A recent Korn Ferry study says a global talent deficit could surpass 85.2 million workers by 2030, costing $8.5 trillion in revenue potential. “We know today it’s hard to compete for talent,” said Tomb. “Think how hard it will be in five to 10 years. Companies that invest in attracting and retaining and re-tooling their talent will be the winners.”
To further flesh out the human revolution narrative, and its undeniable impact on global businesses, Tomb invited SAP Chief Marketing Officer Alicia Tillman and SAP CEO Bill McDermott onto the stage. The duo played off each other well, leading the audience through a fascinating and frank discussion.
When McDermott joined SAP as CEO in 2010 he had a vision to help make the world run better and improve people’s lives.
“If we’re going to be great, we have to take on the world’s biggest challenges because they are also the biggest opportunities,” said McDermott. “How can you possibly be purpose-driven without people at the center of the vision?”
As a result, SAP’s first strategic move into the cloud was the acquisition of SuccessFactors in 2011.
Connection to Company Culture
According to McDermott, everything you do in a company has to connect with the people you serve outside the company.
“The culture of a company is everything. It’s what drives innovation, great products, amazing services, and makes leaders understand the power of hiring the very best people because you have to make the perfect link between the consumer experience and the employee experience.”
McDermott believes the employee experience and consumer experience are similar, with every person in the company holding an incredibly important role in solving that customer’s requirement.
“Unfortunately, many companies have gotten big, complex and we’ve lost the humanity — the people power — because silos, walls, and org charts got in the way.”
McDermott urged the audience to think about a seamless connection between the ultimate customer experience and how an employee understands their role. To make this work, the employee experience, the passion for people, and the link to their individual goals is essential in the achievement of corporate goals. “If you can connect on that goal development and human orientation and their experience in the workplace, it could change the world.”
Looking from the Outside in
Nearly all the experiences taking place outside the company have to be driven from inside the company, according to McDermott. And the only way to ensure this vision comes to life is to have the chief human resources officer and other human capital professionals completely linked to the CEO.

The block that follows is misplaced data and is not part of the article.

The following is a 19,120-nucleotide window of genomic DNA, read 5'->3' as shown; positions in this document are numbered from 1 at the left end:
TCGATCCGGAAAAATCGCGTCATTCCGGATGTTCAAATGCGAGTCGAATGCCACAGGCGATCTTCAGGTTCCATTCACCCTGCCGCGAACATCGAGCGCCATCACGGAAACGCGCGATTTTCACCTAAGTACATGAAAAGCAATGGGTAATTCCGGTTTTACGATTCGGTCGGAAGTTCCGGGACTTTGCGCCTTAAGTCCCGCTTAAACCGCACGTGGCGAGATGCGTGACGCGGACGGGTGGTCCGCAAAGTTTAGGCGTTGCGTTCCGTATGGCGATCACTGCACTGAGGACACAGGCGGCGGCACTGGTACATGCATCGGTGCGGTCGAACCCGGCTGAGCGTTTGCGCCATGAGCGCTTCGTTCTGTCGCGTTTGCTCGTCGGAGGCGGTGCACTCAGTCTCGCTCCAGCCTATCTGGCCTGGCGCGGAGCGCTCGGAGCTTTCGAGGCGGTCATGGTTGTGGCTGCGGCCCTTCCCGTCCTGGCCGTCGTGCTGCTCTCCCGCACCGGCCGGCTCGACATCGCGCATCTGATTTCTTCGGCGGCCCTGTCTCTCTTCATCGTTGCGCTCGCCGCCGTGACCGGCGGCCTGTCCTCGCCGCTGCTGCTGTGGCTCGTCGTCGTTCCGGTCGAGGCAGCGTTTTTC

“People have a deep, human need to understand what piece of the puzzle belongs to them and the role they play in ultimately leading their company to greatness,” said McDermott. “The strategy of a company is inextricably linked to the people.”
SAP is leading by example as Stefan Ries, the company’s chief human resources officer, has a seat the table with the CEO and all the top managers, plugged into everything they do. SAP also wanted to make the company younger by one year, every year, and increase its employee retention rate.
An inspired work culture has the power to provide stellar customer service, not just delivering what they want today but what they need five years down the road.
“It’s important to build products and services that the customer may not even know they need yet,” said McDermott. “Once they get them they won’t know how they ever lived without them.”
SAP customer Komatsu America is transforming its construction and mining business. Colin Boyd, CIO of Komatsu America, spoke to CXO Talk’s Michael Krigsman about the advances in technology and operations shaping the industry.
“You talk about autonomous vehicles; the mining industry has that already. Some of the technology that’s going into the construction products, they’ve had the same technology coming out. We have a product called Smart Construction,” Boyd tells Krigsman. “You can map a three-dimensional model of your construction site. You can then map out the three-dimensional model that you want it to look like when you’re finished. Here’s where the material is, and here’s what it has to look like. We want a six percent grade slope. Press the button, and let the excavator deliver.”
On his role as the CIO:
“I think it’s evolving. The distinction for me between a CIO role and the CTO role is kind of starting to blur, what traditionally used to be your CIO role, your infrastructure, applications. When you get into the product technology, IT then becomes part of the solution, so you’re integrated with the engineers designing the product and the people servicing the product. Really, you become a de facto CTO even if you’re not officially a CTO.”
On translating tech data to business information:
“We are close to a position where the machine can start to call for maintenance. Machine to machine is coming. Collision avoidance will be an initial place to start… and imposing operational parameters that would stop a machine operator taking it out of the safety envelope of the machine, overloading a truck. The trucks all have tonnage sensors on them, and they’ll tell you to stop if you’re trying to overload them.”